In reality, the capital's lawyers are no better than their regional counterparts, says The Law Horse
A discussion on the #RoundMyKitchenTable podcast (24 February 2011) may have caught your ear. It caught mine.
At 21:17 of the podcast, Legal Cheek editor Alex Aldridge stumbled into specious territory: “If you want to talk about the hierarchies [of chambers] let’s be blunt…The regions, there’s no doubt, are in status terms below London,” he said. It is a refrain since taken up by others on this site.
Alex raised the matter only in terms of status. He did not say that barristers practising outside London are less capable than their capital cousins. But to state that the provincial Bar is “below” the London Bar is not so many steps short of arguing that those who live beyond the M25 are subject to an inferior standard of justice.
Elevating London above all else is misguided; it is the misguided thinking that a London-centric Inns of Court system inculcates in each and every prospective barrister. Attending the various dining sessions, one could be forgiven for assuming that everyone was a London local. The well-meaning refrain “Why don’t you pop by for lunch?” grates like a Paxman accent in the ears of those forced to travel from farther afield.
But deserved or not, London does enjoy a reputational bias. The question is why...
The answer is partly geographical. The Royal Courts of Justice (RCJ) are based in London, as is our Attorney-General's Office (AGO) and Department of Public Prosecutions (DPP). The head offices of the Legal Services Commission (LSC), Bar Council and Bar Standards Board (BSB) are rented in the capital. In fact, think of a legal acronym and, chances are, you’ll find it in London. In partitioning itself from the legislature, the Supreme Court now sits a mouth-frothing MP’s spitting distance from Parliament.
The answer is partly social. The Bar struggles with diversity, although issues of race, gender and ethnicity – the visible quotient – are slowly reaching the Bar’s collective consciousness. Socio-economic status, on the other hand, remains largely ignored, especially in our capital. How often is a south London accent represented at the London Bar?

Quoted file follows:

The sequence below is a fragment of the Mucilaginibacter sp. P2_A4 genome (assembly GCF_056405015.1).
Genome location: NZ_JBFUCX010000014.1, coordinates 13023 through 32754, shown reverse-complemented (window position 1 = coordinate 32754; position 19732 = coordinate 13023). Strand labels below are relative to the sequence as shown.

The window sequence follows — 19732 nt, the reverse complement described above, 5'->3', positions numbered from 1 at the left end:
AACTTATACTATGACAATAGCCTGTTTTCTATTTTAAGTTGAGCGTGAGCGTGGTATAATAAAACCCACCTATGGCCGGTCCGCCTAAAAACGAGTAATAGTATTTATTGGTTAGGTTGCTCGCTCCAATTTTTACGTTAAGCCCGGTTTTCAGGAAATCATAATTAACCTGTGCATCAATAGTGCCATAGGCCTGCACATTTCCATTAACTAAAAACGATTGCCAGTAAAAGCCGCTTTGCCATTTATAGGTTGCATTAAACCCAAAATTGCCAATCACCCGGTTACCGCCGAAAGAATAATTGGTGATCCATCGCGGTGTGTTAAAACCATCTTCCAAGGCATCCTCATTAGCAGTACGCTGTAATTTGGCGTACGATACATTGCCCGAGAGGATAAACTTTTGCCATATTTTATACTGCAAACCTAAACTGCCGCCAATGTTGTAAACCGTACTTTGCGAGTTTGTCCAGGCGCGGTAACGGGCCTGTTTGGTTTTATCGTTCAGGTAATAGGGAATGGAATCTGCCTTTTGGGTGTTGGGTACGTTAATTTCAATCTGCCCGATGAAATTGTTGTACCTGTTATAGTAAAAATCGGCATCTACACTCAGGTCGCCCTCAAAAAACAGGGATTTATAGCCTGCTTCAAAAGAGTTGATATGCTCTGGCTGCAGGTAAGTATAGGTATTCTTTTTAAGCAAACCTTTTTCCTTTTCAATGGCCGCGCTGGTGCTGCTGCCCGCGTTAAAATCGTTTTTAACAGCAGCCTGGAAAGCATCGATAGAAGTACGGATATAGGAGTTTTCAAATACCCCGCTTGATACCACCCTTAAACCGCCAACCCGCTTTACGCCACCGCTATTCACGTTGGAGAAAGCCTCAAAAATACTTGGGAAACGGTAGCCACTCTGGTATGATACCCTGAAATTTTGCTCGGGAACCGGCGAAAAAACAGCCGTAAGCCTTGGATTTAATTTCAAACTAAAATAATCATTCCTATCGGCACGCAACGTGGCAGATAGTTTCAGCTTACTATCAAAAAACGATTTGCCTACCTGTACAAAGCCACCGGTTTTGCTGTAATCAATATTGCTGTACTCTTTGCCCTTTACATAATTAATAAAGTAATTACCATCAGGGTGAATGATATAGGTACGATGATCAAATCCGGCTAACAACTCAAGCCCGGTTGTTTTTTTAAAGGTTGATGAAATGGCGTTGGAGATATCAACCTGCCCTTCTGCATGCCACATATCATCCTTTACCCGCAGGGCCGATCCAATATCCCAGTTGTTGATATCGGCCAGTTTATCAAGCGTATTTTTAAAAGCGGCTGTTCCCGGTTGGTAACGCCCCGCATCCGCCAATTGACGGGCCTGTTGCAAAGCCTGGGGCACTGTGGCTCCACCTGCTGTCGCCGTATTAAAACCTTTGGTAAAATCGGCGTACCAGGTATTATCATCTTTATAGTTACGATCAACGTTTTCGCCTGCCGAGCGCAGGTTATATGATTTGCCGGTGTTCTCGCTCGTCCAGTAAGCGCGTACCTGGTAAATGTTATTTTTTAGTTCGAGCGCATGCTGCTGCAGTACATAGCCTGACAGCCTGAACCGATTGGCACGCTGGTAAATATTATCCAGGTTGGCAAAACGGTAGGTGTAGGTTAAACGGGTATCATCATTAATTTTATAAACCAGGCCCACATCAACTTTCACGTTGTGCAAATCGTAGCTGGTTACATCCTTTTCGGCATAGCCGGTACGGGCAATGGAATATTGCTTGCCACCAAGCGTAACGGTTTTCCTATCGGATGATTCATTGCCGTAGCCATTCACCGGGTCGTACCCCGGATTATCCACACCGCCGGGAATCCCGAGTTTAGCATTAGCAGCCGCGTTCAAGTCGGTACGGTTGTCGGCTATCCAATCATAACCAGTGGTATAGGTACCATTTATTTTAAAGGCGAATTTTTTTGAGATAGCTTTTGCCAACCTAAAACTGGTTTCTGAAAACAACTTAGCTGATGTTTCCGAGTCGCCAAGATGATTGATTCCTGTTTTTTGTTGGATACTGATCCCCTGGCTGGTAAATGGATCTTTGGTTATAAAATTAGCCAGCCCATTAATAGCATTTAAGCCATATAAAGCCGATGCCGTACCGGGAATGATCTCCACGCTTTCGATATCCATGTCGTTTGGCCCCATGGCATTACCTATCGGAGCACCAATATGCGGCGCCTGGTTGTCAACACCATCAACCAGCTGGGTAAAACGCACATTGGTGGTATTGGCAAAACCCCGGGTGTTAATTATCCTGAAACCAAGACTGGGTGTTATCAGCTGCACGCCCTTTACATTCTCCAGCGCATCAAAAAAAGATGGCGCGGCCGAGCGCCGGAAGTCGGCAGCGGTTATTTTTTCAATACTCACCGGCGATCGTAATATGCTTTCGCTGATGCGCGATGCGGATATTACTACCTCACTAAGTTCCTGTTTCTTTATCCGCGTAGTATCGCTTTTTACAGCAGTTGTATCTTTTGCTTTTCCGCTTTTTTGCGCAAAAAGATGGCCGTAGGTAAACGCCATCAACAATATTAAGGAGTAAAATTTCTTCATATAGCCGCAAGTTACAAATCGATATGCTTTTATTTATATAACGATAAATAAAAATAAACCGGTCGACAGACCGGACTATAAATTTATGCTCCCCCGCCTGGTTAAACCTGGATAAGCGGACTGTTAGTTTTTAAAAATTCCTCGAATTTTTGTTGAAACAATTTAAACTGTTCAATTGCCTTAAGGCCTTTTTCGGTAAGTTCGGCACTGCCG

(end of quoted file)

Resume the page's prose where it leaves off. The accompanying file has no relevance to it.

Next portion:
Most of all, however, the answer is commercial. As the self-professed financial capital of the world, London plays host to every conceivable variety of contractual transaction, and where money changes hands, barristers cash in. Magic circle commercial chambers – the richest of the rich and a source of great pride for the Bar – dominate, and niche sets can afford strength in numbers, protected by a healthy caseload.
Chambers evolve according to the demands of their clients. Faced with a relative lack of specialist work, regional chambers develop a broad practice. Does this make London better? Is Usain Bolt the better runner, or would he be defeated over 26 miles by Paula Radcliffe, even if she stopped to crouch at the side of the road?
In my area, crime, the London bias is a statistical game. Housing 14% of the population of England and Wales, London punches above its considerable weight with over 20% of the recorded crime in the jurisdiction (a statistic that does not include crime recorded by the British Transport Police, which, with the city’s airports and stations, is itself a London heavy organisation). London hosts 11 crown courts to deal with the volume of work.
To those practicing in London, it is easy to forget that a legal world exists beyond their city limits, but robust advocacy is not in short supply north of the Watford Gap.
The benefits of practising outside London have been documented many times over, with some interesting personal accounts. Regional sets boast a good practice of offering pupillage with a view to tenancy, whereas in London it can become a blood-thirsty battle to the last pupil standing. Life as a tenant is not always better, with some London chambers known to work their juniors as loss leaders.
In defence of others who have written on this site of their preference for London, the Bar is a way of life. There is little point in attempting to build a practice in a region without empathy for its people and way of life. I’m glad my chambers is where it is; not necessarily because it’s a better place to be, but because it’s an area in which I feel at home. It is my city.
The mistake is to assume that London is the only place one could feel at home. To dismiss the opportunity of pupillage in the provinces betrays a lamentable attitude and unsuitability for the demands of the Bar. There is a reason why some prospective pupils can yet be barristers, whereas others can only pretend.
As with sports and the arts, business and governance, this country is bedazzled by the legend of London, and those who succeed in the capital claim its spoils. But the Bar is not about London or Lancashire, the bright city lights or the pastoral provinces. It is about researching the right chambers for you.
At a time when the provincial Bar is more respected than ever, and a set outside London was crowned Chambers of the Year at the British Legal Awards, can’t we move on from this tired debate?
The Law Horse is an anonymous barrister at the criminal Bar of England and Wales. The Law Horse tweets at @thelawhorse.